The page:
for National Geographic News
Photo Gallery: Mind of a Demon: Cousteau's Shark-Shaped Sub >>
His name alone makes Fabien Cousteau, grandson of the late Jacques, a big fish in the world of underwater exploration. Now he's taking that big-fish status to extremes.
The Paris-born, New York-based explorer had become a virtual shark, thanks to his new shark-shaped submarine. He uses the sub to dive incognito among the oceans' top predators, great white sharks.
Created at a cost of more than U.S. $100,000, the 14-foot-long (4.3-meter-long) contraption is designed to look and move as much like the real thing as possible. It carries a single passenger, who fits inside lying down, propped up on elbows to navigate and observe (shark submarine diagram).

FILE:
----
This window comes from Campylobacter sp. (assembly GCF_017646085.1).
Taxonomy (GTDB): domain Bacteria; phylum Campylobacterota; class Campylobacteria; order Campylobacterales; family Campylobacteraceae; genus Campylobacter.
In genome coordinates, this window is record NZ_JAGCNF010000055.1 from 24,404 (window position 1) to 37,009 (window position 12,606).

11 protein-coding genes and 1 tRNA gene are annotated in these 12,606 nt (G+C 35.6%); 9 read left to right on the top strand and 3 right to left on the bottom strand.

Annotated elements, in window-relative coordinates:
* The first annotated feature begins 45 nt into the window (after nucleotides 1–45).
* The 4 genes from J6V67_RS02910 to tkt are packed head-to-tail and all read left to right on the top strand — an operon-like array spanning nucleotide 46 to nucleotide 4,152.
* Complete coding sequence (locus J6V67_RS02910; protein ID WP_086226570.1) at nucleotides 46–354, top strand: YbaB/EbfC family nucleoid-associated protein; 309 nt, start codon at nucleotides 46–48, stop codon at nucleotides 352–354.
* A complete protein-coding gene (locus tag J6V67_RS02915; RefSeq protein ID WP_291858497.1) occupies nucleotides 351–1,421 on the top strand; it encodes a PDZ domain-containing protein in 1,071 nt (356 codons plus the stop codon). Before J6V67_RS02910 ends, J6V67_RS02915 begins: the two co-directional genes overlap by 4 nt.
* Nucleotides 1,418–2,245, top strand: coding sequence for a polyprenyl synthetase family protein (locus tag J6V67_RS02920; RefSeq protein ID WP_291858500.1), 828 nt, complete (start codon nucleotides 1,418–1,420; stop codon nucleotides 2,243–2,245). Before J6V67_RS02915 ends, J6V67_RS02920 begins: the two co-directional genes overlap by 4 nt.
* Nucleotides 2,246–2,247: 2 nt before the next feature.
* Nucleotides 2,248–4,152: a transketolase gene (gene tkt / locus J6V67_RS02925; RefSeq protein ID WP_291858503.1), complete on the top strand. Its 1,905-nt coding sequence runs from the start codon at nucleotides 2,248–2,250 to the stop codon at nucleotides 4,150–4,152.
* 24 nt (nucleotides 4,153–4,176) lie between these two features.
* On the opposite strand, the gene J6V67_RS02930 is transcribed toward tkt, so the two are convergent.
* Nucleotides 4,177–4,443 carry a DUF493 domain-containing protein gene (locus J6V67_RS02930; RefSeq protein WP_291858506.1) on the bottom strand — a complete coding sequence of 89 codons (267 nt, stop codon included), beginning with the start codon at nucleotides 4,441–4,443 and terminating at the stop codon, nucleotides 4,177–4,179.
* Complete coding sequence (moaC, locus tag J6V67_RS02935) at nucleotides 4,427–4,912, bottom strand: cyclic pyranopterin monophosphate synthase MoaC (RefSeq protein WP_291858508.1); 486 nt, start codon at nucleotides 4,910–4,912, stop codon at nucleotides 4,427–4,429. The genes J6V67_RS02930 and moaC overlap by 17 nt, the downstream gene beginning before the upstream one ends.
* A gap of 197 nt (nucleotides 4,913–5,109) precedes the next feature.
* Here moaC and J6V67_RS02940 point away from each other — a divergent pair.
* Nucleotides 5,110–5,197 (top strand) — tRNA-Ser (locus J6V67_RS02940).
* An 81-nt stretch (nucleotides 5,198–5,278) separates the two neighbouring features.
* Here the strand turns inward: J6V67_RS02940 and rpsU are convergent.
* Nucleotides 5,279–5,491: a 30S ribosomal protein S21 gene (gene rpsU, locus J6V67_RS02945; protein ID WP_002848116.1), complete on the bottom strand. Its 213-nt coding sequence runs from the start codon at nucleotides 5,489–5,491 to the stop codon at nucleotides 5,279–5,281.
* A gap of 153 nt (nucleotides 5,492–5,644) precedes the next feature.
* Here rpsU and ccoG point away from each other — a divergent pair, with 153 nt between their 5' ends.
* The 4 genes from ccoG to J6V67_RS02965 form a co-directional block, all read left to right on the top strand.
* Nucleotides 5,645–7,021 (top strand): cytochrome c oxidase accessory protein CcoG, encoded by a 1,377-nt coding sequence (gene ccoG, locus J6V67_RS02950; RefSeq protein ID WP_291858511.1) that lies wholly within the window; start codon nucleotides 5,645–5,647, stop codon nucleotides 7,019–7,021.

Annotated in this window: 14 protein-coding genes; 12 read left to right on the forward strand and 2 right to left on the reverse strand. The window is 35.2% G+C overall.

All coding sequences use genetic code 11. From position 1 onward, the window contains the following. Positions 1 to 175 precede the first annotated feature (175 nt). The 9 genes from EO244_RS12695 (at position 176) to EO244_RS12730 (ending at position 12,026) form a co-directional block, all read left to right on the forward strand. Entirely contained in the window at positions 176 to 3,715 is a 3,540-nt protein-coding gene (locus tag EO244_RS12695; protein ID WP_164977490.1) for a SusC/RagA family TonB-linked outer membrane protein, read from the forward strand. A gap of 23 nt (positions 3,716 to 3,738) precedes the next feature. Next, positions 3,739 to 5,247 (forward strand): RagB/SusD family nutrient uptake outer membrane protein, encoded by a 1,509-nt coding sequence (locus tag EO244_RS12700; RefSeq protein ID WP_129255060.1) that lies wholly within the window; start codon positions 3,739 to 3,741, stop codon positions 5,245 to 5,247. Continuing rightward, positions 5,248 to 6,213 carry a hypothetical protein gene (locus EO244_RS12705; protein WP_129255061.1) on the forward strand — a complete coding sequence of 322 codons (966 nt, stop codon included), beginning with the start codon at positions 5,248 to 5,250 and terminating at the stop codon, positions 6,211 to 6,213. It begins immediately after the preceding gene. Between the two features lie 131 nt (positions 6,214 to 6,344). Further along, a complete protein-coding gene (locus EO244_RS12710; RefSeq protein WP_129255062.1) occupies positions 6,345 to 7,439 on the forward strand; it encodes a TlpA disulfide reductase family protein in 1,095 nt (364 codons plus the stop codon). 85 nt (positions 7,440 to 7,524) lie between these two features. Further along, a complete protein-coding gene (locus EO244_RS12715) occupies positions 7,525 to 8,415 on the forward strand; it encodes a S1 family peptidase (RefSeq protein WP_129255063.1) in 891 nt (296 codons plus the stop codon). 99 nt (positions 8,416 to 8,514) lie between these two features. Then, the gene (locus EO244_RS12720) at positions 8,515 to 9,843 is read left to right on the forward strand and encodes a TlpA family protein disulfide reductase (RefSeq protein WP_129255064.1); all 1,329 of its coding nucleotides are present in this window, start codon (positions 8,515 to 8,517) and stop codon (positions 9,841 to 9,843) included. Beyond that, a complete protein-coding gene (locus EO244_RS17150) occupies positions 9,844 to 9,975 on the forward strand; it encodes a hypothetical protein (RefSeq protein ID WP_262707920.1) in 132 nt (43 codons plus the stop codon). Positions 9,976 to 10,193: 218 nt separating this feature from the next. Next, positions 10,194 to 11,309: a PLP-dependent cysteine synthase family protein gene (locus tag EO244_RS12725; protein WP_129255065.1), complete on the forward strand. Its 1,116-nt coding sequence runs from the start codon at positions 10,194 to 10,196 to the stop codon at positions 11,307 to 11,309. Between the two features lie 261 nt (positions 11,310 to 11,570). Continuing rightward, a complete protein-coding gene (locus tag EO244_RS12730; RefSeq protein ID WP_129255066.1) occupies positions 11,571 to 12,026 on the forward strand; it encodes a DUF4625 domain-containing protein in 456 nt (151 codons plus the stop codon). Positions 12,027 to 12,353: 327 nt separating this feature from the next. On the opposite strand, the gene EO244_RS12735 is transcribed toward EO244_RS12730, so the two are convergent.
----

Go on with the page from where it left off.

"This is akin to being the first human being in the space capsule in outer space," Cousteau said. "It's pretty similar. You have no idea what's going to happen; it's a prototype." (Read a National Geographic Adventure magazine interview with Cousteau.)
Cousteau used the submarine to make a documentary intended to demystify the notion that great white sharks are ruthless, mindless killers.
Great whites have been around for more than 400 million years. Anything that has survived that long isn't "stupid," he said.
The documentary, Shark: Mind of a Demona nod to the human misperception of the creaturesairs Wednesday on CBS TV in the U.S.
Cartoon to Reality
Cousteau calls the sub Troy, in reference to the mythical Trojan horse statue, in which Greek soldiers were spirited into the fortress kingdom of Troy.
The idea for the sub, though, came from a slightly more prosaic source.
Troy was inspired by Tintin, a Belgian comic book character. On the cover of the book Le Trésor de Rackham le Rouge (published in English as Red Rackham's Treasure), Tintin and his dog are pictured in a metal, shark-shaped submarine.
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